Cross bearing for the child bearing
 It may surprise you to learn that my wife Kristen and I have both been arrested overseas when we’ve been working with pastors and other Christian leaders. We were arrested with them for teaching the gospel and the gospel of life and summoning the church to rescue the innocent. There are parts of the world that are very dedicated to stopping the growth of the gospel in the church and arresting particularly the pastors and leaders of the church in those parts of the world. When arrested, you immediately have to begin to draw in and recognize that there are times in which your obedience to the Lord requires you to suffer. It’s expected and you can begin immediately to whine and complain about how you’ve been mistreated, how you didn’t get all your rights observed and all these other things happen. I have lots of stories about that. But it always happens. But it’s important to stay calm and to really remember that sometimes suffering is just part of the obedience of the gospel. Kristen and I both learned how to be self- controlled and to suffer silently and willingly in those occasions. It was primarily because of our participation with the movement here in the United States called Operation Rescue in the late 80s and 90s in which we joined with others to peacefully sit down in prayer and repentance in front of Planned Parenthood or other abortion clinics and said, there’ll be no killing here today without permission. We were often arrested, spent the weekend in jail, and were mistreated. But I always try to tell people, don’t whine about it because you signed up for it. There are some places in which your testimony and your witness produces a backlash.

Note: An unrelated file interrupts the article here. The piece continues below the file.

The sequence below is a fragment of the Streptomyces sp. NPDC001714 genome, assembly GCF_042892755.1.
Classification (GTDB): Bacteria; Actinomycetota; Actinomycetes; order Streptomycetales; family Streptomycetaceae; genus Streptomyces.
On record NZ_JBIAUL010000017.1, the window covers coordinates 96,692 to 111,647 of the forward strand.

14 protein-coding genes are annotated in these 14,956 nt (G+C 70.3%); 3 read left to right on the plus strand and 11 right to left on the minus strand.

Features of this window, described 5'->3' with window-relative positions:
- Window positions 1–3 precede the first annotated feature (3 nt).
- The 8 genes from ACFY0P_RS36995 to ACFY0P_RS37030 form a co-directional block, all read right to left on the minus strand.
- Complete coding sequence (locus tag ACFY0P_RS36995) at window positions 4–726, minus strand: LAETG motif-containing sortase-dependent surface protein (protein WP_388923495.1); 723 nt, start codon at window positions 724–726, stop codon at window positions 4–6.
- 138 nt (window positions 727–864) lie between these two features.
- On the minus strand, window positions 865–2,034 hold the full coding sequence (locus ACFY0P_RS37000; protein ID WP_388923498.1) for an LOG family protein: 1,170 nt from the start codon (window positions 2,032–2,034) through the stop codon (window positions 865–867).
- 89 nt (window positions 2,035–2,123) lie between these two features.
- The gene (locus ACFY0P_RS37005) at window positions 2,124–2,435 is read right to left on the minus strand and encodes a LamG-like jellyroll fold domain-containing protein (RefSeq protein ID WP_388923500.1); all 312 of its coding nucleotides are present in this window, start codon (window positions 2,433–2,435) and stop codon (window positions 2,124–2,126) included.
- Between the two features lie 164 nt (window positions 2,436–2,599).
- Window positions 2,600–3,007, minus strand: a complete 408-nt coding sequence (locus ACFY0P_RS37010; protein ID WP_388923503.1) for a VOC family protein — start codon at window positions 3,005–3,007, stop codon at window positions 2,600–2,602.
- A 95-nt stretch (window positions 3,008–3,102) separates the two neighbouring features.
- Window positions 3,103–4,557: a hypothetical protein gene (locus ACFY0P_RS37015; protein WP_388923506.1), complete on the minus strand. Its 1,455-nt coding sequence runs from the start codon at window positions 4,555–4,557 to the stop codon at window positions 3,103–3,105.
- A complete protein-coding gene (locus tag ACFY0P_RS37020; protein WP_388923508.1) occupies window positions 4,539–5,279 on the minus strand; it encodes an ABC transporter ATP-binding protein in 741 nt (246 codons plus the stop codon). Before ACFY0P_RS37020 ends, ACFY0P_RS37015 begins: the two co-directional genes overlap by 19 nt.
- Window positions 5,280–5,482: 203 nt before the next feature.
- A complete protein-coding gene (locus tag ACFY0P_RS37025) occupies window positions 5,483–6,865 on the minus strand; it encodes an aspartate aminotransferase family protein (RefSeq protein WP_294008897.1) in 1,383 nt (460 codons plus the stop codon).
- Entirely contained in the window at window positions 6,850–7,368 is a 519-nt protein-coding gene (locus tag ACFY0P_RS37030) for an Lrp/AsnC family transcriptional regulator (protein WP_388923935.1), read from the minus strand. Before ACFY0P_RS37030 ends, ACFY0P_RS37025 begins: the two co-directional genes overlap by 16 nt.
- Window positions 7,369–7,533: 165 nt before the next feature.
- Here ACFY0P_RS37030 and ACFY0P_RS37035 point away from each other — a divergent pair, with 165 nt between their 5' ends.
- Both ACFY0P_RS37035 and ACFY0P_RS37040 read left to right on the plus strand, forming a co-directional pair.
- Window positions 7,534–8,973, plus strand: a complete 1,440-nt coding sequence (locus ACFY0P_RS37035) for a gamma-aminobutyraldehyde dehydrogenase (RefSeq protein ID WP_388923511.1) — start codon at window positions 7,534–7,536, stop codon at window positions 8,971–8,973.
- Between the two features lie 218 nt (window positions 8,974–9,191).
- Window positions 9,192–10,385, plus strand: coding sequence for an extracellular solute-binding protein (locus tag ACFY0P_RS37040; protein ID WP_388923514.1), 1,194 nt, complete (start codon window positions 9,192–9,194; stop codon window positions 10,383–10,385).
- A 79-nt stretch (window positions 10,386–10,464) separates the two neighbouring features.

Now we’re starting to see this same thing happen again with two particular friends of mine from that period of time in my life, Jean Marshall and Paulette Harlow. They were in their late thirties and early forties when I worked alongside them in the Boston area. Several years ago they participated in one of these sit-ins in Washington, D. C., particularly at the Washington Surgery Clinic where they do a lot of late-term abortions. This Clinic was in the news recently because they found 115 killed babies there. Many of them were late-term and yet the medical examiner in DC, because of the politics again, refused to do an autopsy to find out whether they were actually violating the law against partial birth abortion, which is against the law. But these are just some of the unfair things that you have to deal with when you stand for life in a culture that is determined to legitimize abortion at any point during a pregnancy, up till and sometimes exceeding the point of birth itself.